Some countries were more heavily affected than others. France lost two-thirds of its capital stock. In Japan, which lost a quarter of its housing stock and 80% of its merchant ships, income from rent and interest disappeared almost completely, and dividends also declined sharply. In some cases, foreign or colonial assets—another prerogative of the well-off—became unavailable or inflation wiped out savings.

Desperate to sustain total war, governments of all stripes embraced economic planning: controls on wages, prices, rents, and dividends primarily targeted the wealthy and sought to mobilise and appease soldiers and workers at the expense of capitalists. Nationalisation schemes and confiscatory fiscal emergency measures rounded off these packages. Taxes on income and wealth, which had already surged during WWI, reached new and unparalleled heights: in the early 1940s, averaged across 20 countries, the top estate and income tax rates rose to one-third and almost two-thirds, respectively (Scheve and Stasavage 2016: 10).


Acting in concert, these sudden developments could not fail to narrow the gap between economic classes. Yet, the end of hostilities merely slowed levelling without putting an end to it; in most cases, it continued for several more decades into the 1970s or 80s. Social and political change that was deeply rooted in the experience of total war ensured a more even distribution of the gains from strong economic growth (Scheidel 2017: 164-73).

Until the 1970s, top tax rates often remained at levels close to those reached during WWII (Roine and Waldenström 2015: 556, Scheve and Stasavage 2016: 10). While income taxes flattened take-home pay, wealth taxes retarded the rebuilding of large fortunes. Unionisation was instrumental in ensuring wage compression. Union membership peaked in the wake of WWII: in 1945 in the US, and on average five years later in a sample of 10 OECD countries (Scheidel 2017: 166-7).

Figure 2 Mean top rates of income and inheritance taxes in 20 countries and mean trade union density in 10 countries, 1890-2010 (%). 

Sources: Scheve and Stasavage 2016: 10, Fig. 1.1; Scheidel 2017: 167, Fig. 5.13, from

Extensions of the right to vote, which had surged in and right after WWI, once again gathered steam. More generally, the shared experience of total war helped shape attitudes and outcomes: conscription and rationing, often coupled with evacuations, bombing, or worse, eroded class distinctions and raised expectations of fairness and inclusion. Thus, the war served as a crucial catalyst for the creation of the welfare state (e.g. Klausen 1998). WWII created both the political will and the fiscal and organisational capacities required for ambitious redistributive programmes.

It is true that in all of this, other factors such as education and technology also played a major role. Even so, the political initiatives that had been precipitated by the pressures of war provided an indispensable framework for equalising change. As Sir William Beveridge put it in 1942, “Now, when the war is abolishing landmarks of every kind, is the opportunity for using experience in a clear field. A revolutionary moment in the world’s history is a time for revolutions, not for patching” (Beveridge 1942: 6).

Genuinely ‘revolutionary’ change was limited to Eastern and Central Europe and China. During the late 1940s, Stalin’s and Mao’s forces imposed socialism on a quarter of the world population. By 1950, one in three people on earth lived under communist regimes. Yet, at the same time, the market economies of Western Europe, North America and the Pacific Rim—which together accounted for more than another fifth of humankind—also went a long way in promoting an egalitarian agenda.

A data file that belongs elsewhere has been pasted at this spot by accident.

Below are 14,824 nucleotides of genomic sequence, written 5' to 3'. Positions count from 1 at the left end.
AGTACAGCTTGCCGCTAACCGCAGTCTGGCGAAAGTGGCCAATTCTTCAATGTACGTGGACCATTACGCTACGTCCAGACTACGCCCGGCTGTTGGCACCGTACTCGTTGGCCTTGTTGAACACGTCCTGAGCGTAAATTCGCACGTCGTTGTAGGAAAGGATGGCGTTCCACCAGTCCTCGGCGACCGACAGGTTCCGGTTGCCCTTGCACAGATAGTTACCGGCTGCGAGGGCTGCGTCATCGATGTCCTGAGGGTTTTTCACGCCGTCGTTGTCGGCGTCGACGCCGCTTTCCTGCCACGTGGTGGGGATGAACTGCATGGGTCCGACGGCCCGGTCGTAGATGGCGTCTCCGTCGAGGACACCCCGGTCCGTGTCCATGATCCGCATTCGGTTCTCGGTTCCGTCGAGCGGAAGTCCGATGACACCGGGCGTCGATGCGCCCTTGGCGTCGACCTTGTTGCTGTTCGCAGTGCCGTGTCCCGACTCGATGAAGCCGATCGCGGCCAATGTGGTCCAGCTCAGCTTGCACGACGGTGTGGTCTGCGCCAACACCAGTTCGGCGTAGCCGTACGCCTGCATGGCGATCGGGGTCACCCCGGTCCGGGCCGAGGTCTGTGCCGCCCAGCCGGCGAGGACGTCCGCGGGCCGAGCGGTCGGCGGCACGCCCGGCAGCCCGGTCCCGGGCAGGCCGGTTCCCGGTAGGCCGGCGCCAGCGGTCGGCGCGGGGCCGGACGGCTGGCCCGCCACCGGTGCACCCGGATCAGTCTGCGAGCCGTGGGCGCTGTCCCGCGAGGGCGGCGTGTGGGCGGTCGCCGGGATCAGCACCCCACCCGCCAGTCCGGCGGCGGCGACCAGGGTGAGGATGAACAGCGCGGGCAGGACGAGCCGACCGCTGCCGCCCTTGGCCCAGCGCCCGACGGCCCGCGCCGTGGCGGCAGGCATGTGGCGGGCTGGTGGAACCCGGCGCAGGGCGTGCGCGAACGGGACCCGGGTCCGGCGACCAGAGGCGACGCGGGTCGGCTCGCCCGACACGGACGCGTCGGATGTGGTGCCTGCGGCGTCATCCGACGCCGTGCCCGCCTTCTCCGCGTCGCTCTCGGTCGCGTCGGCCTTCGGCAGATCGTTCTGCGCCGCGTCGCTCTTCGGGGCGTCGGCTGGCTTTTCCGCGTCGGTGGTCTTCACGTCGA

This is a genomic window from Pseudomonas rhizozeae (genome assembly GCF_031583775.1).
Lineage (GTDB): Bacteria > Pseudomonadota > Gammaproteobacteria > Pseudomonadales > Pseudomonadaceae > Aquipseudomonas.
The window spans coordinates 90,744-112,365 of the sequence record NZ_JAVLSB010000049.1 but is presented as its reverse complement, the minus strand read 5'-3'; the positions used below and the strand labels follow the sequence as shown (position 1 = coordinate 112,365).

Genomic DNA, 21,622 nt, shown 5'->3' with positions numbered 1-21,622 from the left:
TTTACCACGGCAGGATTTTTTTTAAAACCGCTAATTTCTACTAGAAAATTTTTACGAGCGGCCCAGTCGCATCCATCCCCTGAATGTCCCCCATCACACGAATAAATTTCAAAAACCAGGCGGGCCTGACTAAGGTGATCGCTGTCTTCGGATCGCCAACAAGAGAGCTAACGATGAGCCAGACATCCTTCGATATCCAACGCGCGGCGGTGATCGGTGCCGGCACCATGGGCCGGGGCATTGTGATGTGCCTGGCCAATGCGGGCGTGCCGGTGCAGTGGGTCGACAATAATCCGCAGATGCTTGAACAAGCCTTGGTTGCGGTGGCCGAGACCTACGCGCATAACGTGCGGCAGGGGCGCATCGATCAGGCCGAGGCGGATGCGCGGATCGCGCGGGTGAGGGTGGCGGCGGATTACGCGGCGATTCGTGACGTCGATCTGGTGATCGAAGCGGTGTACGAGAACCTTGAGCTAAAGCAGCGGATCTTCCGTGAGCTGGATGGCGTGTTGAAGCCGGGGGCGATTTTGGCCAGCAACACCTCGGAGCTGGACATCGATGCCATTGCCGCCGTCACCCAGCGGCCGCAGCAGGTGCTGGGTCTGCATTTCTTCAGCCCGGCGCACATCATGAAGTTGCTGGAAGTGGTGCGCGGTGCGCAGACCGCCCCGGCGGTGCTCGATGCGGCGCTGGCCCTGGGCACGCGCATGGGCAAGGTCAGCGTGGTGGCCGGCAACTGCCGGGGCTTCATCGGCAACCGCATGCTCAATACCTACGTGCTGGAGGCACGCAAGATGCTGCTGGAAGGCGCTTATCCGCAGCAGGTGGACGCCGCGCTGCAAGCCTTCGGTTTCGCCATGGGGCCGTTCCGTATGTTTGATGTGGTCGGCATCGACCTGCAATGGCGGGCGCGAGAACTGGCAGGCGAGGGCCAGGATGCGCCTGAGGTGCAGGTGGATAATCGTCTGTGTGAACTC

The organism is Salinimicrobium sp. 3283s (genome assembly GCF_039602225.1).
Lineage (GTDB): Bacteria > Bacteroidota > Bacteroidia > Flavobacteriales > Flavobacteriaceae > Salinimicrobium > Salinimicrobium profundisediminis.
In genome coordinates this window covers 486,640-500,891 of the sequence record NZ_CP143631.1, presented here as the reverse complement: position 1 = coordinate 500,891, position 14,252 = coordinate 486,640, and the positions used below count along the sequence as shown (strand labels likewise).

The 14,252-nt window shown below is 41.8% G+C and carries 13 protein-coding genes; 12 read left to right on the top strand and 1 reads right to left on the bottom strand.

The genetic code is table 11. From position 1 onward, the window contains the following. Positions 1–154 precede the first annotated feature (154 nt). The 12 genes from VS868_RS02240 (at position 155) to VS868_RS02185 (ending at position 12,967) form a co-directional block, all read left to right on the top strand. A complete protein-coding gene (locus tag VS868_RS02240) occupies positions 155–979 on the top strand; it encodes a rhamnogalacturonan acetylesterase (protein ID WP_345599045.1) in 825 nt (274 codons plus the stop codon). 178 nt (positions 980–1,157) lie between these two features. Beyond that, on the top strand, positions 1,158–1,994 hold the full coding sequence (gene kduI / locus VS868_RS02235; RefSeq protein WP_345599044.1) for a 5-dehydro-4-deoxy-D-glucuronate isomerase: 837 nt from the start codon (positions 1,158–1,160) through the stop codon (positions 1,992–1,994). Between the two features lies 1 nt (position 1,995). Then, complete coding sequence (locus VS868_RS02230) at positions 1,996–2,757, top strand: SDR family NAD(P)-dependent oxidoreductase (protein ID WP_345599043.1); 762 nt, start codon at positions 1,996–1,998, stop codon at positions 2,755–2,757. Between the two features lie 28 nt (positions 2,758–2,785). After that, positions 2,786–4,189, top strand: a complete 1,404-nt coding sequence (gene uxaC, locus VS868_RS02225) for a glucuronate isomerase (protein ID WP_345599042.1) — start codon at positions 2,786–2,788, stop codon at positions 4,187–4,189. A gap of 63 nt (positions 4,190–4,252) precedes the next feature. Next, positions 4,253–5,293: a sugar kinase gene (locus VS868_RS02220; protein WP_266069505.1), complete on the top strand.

Sustained by economic growth that ensured full employment and strengthened the bargaining power of the masses, the institutional legacies of mass-mobilisation warfare managed to meld material progress with gentle levelling. By now an increasingly distant memory, post-war equality cannot be separated from the formative experience of WWII.


Atkinson, A B, and T Piketty (eds.) (2007), Top income over the twentieth century: A contrast between continental European and English-speaking countries, Oxford: Oxford University Press.

Atkinson, A B, and T Piketty (eds.) (2010), Top incomes: A global perspective, Oxford: Oxford University Press.

Beveridge, W (1942), Social insurance and Allied services, London: His Majesty’s Stationery Office.

Jordà, Ò, et al. (in press), “The rate of return on everything, 1870-2015”, Quarterly Journal of Economics.

Klausen, J (1998), War and welfare: Europe and the US, 1945 to the present, New York: St. Martin’s Press.

Piketty, T (2014), Capital in the twenty-first century, Cambridge US: Harvard University Press.

Prados de la Escosura, L (2007), “Inequality and poverty in Latin America: A long-run exploration”, in T Hatton et al. (eds.), The new comparative economic history: Essays in honor of Jeffrey G. Williamson, Cambridge US: MIT Press, pp. 291–315.

Ransom, R (2019), “War and cliometrics in an age of catastrophes”, in C Diebolt and M Haupert (eds.), Handbook of cliometrics, Berlin: Springer.

Roine, J, and D Waldenström (2015), “Long-term trends in the distribution of income and wealth”, in A B Atkinson and F Bourguignon (eds.), Handbook of income distribution, Volume 2A, Amsterdam: North-Holland, pp. 469-592.

Scheidel, W (2017), The great leveler: Violence and the history of inequality from the Stone Age to the twenty-first century, Princeton: Princeton University Press.

Scheidel, W (2018), “Inequality: From the Great War to the great compression”, in S Broadberry and M Harrison (eds.), The economics of the Great War: A centennial perspective, London: CEPR Press, pp. 145-152.

Scheve, K, and D Stasavage (2016), Taxing the rich: A history of fiscal fairness in the US and Europe. Princeton: Princeton University Press.

WID, “World inequality database”,

7,874 Reads